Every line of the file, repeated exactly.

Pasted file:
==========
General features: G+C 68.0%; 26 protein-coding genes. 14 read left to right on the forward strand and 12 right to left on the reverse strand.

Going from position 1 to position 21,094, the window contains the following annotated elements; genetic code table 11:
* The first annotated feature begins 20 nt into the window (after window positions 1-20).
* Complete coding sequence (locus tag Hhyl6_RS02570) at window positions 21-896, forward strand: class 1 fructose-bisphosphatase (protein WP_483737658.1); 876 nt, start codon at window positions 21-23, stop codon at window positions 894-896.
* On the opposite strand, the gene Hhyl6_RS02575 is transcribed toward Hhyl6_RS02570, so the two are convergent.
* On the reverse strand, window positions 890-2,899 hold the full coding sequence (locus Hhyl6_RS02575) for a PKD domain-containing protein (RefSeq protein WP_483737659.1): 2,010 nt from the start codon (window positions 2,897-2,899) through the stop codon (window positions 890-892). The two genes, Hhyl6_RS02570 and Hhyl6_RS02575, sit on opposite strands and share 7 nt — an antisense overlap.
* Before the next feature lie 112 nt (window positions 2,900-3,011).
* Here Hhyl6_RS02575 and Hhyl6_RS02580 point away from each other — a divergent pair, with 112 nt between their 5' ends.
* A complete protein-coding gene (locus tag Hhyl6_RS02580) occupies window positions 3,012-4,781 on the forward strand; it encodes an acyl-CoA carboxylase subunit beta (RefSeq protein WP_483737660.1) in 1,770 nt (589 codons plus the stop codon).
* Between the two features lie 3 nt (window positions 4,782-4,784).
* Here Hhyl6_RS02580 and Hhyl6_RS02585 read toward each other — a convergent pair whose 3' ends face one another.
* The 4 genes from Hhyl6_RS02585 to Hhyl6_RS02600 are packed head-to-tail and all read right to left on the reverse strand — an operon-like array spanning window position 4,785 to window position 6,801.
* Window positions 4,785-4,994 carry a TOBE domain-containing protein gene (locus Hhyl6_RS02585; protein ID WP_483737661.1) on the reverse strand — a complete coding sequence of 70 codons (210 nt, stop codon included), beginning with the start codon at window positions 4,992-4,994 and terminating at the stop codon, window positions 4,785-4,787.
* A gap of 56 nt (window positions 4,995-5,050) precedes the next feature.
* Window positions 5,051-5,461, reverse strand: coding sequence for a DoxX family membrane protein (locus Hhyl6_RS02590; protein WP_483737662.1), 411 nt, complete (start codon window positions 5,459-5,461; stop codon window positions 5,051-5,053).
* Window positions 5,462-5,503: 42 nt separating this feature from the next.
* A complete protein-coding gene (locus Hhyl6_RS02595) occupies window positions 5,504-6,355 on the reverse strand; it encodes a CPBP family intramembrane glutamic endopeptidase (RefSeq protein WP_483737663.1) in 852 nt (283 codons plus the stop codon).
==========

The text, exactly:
General features: G+C 68.0%; 26 protein-coding genes. 14 read left to right on the forward strand and 12 right to left on the reverse strand.

Going from position 1 to position 21,094, the window contains the following annotated elements; genetic code table 11:
* The first annotated feature begins 20 nt into the window (after window positions 1-20).
* Complete coding sequence (locus tag Hhyl6_RS02570) at window positions 21-896, forward strand: class 1 fructose-bisphosphatase (protein WP_483737658.1); 876 nt, start codon at window positions 21-23, stop codon at window positions 894-896.
* On the opposite strand, the gene Hhyl6_RS02575 is transcribed toward Hhyl6_RS02570, so the two are convergent.
* On the reverse strand, window positions 890-2,899 hold the full coding sequence (locus Hhyl6_RS02575) for a PKD domain-containing protein (RefSeq protein WP_483737659.1): 2,010 nt from the start codon (window positions 2,897-2,899) through the stop codon (window positions 890-892). The two genes, Hhyl6_RS02570 and Hhyl6_RS02575, sit on opposite strands and share 7 nt — an antisense overlap.
* Before the next feature lie 112 nt (window positions 2,900-3,011).
* Here Hhyl6_RS02575 and Hhyl6_RS02580 point away from each other — a divergent pair, with 112 nt between their 5' ends.
* A complete protein-coding gene (locus tag Hhyl6_RS02580) occupies window positions 3,012-4,781 on the forward strand; it encodes an acyl-CoA carboxylase subunit beta (RefSeq protein WP_483737660.1) in 1,770 nt (589 codons plus the stop codon).
* Between the two features lie 3 nt (window positions 4,782-4,784).
* Here Hhyl6_RS02580 and Hhyl6_RS02585 read toward each other — a convergent pair whose 3' ends face one another.
* The 4 genes from Hhyl6_RS02585 to Hhyl6_RS02600 are packed head-to-tail and all read right to left on the reverse strand — an operon-like array spanning window position 4,785 to window position 6,801.
* Window positions 4,785-4,994 carry a TOBE domain-containing protein gene (locus Hhyl6_RS02585; protein ID WP_483737661.1) on the reverse strand — a complete coding sequence of 70 codons (210 nt, stop codon included), beginning with the start codon at window positions 4,992-4,994 and terminating at the stop codon, window positions 4,785-4,787.
* A gap of 56 nt (window positions 4,995-5,050) precedes the next feature.
* Window positions 5,051-5,461, reverse strand: coding sequence for a DoxX family membrane protein (locus Hhyl6_RS02590; protein WP_483737662.1), 411 nt, complete (start codon window positions 5,459-5,461; stop codon window positions 5,051-5,053).
* Window positions 5,462-5,503: 42 nt separating this feature from the next.
* A complete protein-coding gene (locus Hhyl6_RS02595) occupies window positions 5,504-6,355 on the reverse strand; it encodes a CPBP family intramembrane glutamic endopeptidase (RefSeq protein WP_483737663.1) in 852 nt (283 codons plus the stop codon).